For the last two months, all of Pukapuka attended nightly song and dance practices to prepare for the opening of the new cyclone shelter.
Anyone not attending received a two-dollar fine. This helped explain the high-quality entertainment for the grand opening.
Pukapukans have been waiting for the cyclone centre since 2005 when the European Union first earmarked two million Euros for the project. The project stagnated.
In danger of losing the funding, finance minister Mark Brown made the needed financial bridge.
“We have Mark Brown to thank for bringing this project back,” said Prime Minister Henry Puna in his opening remarks.
“It’s a real success story for small island development in the Pacific and for EU-Cook Islands partnership,” said Adam Jensen of the European Union.
Pukapuka island secretary Lewu Katoa agreed, saying: “We have had development projects from New Zealand and Australia but nothing of this size and from the European Union. It’s awesome.”
The delegation – members of which by coincidence were all wearing shades of blue – arrived onto the islet of Motu Ko at 11 in the morning. The delegation included head of the political section for the European Union’s Pacific office in Fiji Adam Jansen, the social sectors delegate for the European Union’s Pacific office Shaleshni Prasad, Prime Minister Henry Puna, finance minister Mark Brown, foreign affairs secretary Jim Gosselin, Pukapuka member of Parliament Tekii Lazaro and his wife Dresser Lazaro. Lenaic Georgelin and Adrian Oancea and the DEVCO staff at European Union headquarters in Brussels could not attend though they contributed hard work to the project.
The delegation left Motu Ko on the barge and puttered their way to the main island of Wale. Kaui Dariu could be heard chanting the challenge chant across the lagoon. The children of Niua School, the island leaders and all religious denominations warmly welcomed the delegation onto the shores of Pukapuka.
The delegation proceeded up the path, which the local community had spent weeks preparing. Mataiapo of Loto Mangere Malo cut the first ribbon and Puna the second ribbon.
Mayor Rotoika Tengere gave an opening speech, saying the collaboration between Pukapuka and the European Union had not yet finished. Two porches from the original design, electricity, emergency supplies, furnishings and needed telecommunications remained. In his speech, Puna said Pukapuka would be the first candidate for the government’s solar power project, before Manihiki.
Jensen said the European Union (EU) wanted the building to be used as a community centre.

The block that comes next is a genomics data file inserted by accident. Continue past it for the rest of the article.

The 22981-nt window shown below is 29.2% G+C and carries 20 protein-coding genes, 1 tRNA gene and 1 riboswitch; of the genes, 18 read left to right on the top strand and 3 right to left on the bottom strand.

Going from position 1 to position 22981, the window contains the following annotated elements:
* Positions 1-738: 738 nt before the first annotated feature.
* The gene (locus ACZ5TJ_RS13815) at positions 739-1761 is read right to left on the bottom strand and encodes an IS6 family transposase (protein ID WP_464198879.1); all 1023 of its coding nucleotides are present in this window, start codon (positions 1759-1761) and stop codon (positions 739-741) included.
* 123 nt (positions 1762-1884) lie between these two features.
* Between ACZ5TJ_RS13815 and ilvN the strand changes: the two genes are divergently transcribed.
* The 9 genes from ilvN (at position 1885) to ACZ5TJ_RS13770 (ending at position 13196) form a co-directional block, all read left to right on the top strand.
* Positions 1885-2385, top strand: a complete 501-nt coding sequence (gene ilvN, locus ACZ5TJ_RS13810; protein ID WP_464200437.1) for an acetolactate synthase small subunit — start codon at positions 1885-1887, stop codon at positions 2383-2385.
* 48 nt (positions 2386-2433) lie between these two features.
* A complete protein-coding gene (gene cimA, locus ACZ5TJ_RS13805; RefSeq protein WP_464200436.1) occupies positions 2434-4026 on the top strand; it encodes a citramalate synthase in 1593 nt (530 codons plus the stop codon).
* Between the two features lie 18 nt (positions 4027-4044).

“We learned from the Kiwis in Manihiki that it needed to be a useable building maintained and enjoyed on a regular basis,” he said. “The celebration today showed me that it will be used.”
It has been renamed the Pukapuka Matala Community Centre after the land on which it stands. Sports, village feasts, dances and meetings will happen there.
After the speeches, the delegation proceeded to the feast table with 100 percent local food since the Samoa boat did not arrive before the opening.
The table held coconut crabs, seabirds, pork, fish, and different varieties of taro, papaya and cucumbers.
“What a treat to eat the sea birds, a real delicacy, after 20 years,” said Gosselin, who had worked previously in Pukapuka.
The food came mostly from the motu food reserves and the local chiefs had opened up reserve fishing in the lagoon for the occasion.
“It’s good to be home,” said Tekii Lazaro.
Puna said he wanted to sleep outside in the kikau hut but was warned about the mosquitoes. Brown said he would like to return and spend more time on the motus and learn about their ecological systems.
After the feast the real celebration began with each village singing makos (chants), imene tukis and pautautaus (songs of ridicule) and dancing kapa limas and ula paus. An impressed Adam Jansen said: “I could not believe the quality of the performances and it was clear that they had all been done around the theme of the cyclone shelter just for the occasion.”
The children in particular stood in awe of the building.
“I went to the bathroom,” said Prasad, “and the children all gathered together admiring the shower, the toilets, and the sinks.”
Fifteen year-old Ritee William summed it up saying: “I have never seen anything so big here on my island of Pukapuka. I have only seen this kind of thing in New Zealand before.”
Upon departure, the delegation received gifts of hats, kumete, canoes, paddles and brooms all made by the local community.
When asked about next steps, everyone in the delegation agreed that a return trip for longer was needed.
“I miss it already,” said Prasad as the 24-hour trip came to a close.